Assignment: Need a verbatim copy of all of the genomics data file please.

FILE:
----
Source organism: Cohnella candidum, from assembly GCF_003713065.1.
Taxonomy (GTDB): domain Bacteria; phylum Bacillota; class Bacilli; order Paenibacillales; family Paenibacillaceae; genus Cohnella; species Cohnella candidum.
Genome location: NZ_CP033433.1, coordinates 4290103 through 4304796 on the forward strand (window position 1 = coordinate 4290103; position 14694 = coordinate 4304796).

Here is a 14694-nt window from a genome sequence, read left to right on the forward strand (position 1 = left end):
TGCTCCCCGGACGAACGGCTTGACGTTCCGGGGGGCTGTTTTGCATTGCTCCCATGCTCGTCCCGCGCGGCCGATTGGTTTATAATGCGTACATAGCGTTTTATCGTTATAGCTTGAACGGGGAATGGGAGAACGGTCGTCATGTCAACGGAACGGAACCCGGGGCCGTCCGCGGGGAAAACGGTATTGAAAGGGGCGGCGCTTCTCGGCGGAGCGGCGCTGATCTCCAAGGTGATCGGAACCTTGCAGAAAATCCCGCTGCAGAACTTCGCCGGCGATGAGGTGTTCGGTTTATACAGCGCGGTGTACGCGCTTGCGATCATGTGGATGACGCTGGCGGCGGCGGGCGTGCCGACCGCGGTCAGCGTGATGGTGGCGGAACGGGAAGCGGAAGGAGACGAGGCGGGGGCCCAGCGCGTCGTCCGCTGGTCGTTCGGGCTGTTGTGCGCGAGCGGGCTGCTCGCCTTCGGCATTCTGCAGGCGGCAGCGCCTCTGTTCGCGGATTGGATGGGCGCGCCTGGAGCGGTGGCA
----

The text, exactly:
Source organism: Cohnella candidum, from assembly GCF_003713065.1.
Taxonomy (GTDB): domain Bacteria; phylum Bacillota; class Bacilli; order Paenibacillales; family Paenibacillaceae; genus Cohnella; species Cohnella candidum.
Genome location: NZ_CP033433.1, coordinates 4290103 through 4304796 on the forward strand (window position 1 = coordinate 4290103; position 14694 = coordinate 4304796).

Here is a 14694-nt window from a genome sequence, read left to right on the forward strand (position 1 = left end):
TGCTCCCCGGACGAACGGCTTGACGTTCCGGGGGGCTGTTTTGCATTGCTCCCATGCTCGTCCCGCGCGGCCGATTGGTTTATAATGCGTACATAGCGTTTTATCGTTATAGCTTGAACGGGGAATGGGAGAACGGTCGTCATGTCAACGGAACGGAACCCGGGGCCGTCCGCGGGGAAAACGGTATTGAAAGGGGCGGCGCTTCTCGGCGGAGCGGCGCTGATCTCCAAGGTGATCGGAACCTTGCAGAAAATCCCGCTGCAGAACTTCGCCGGCGATGAGGTGTTCGGTTTATACAGCGCGGTGTACGCGCTTGCGATCATGTGGATGACGCTGGCGGCGGCGGGCGTGCCGACCGCGGTCAGCGTGATGGTGGCGGAACGGGAAGCGGAAGGAGACGAGGCGGGGGCCCAGCGCGTCGTCCGCTGGTCGTTCGGGCTGTTGTGCGCGAGCGGGCTGCTCGCCTTCGGCATTCTGCAGGCGGCAGCGCCTCTGTTCGCGGATTGGATGGGCGCGCCTGGAGCGGTGGCA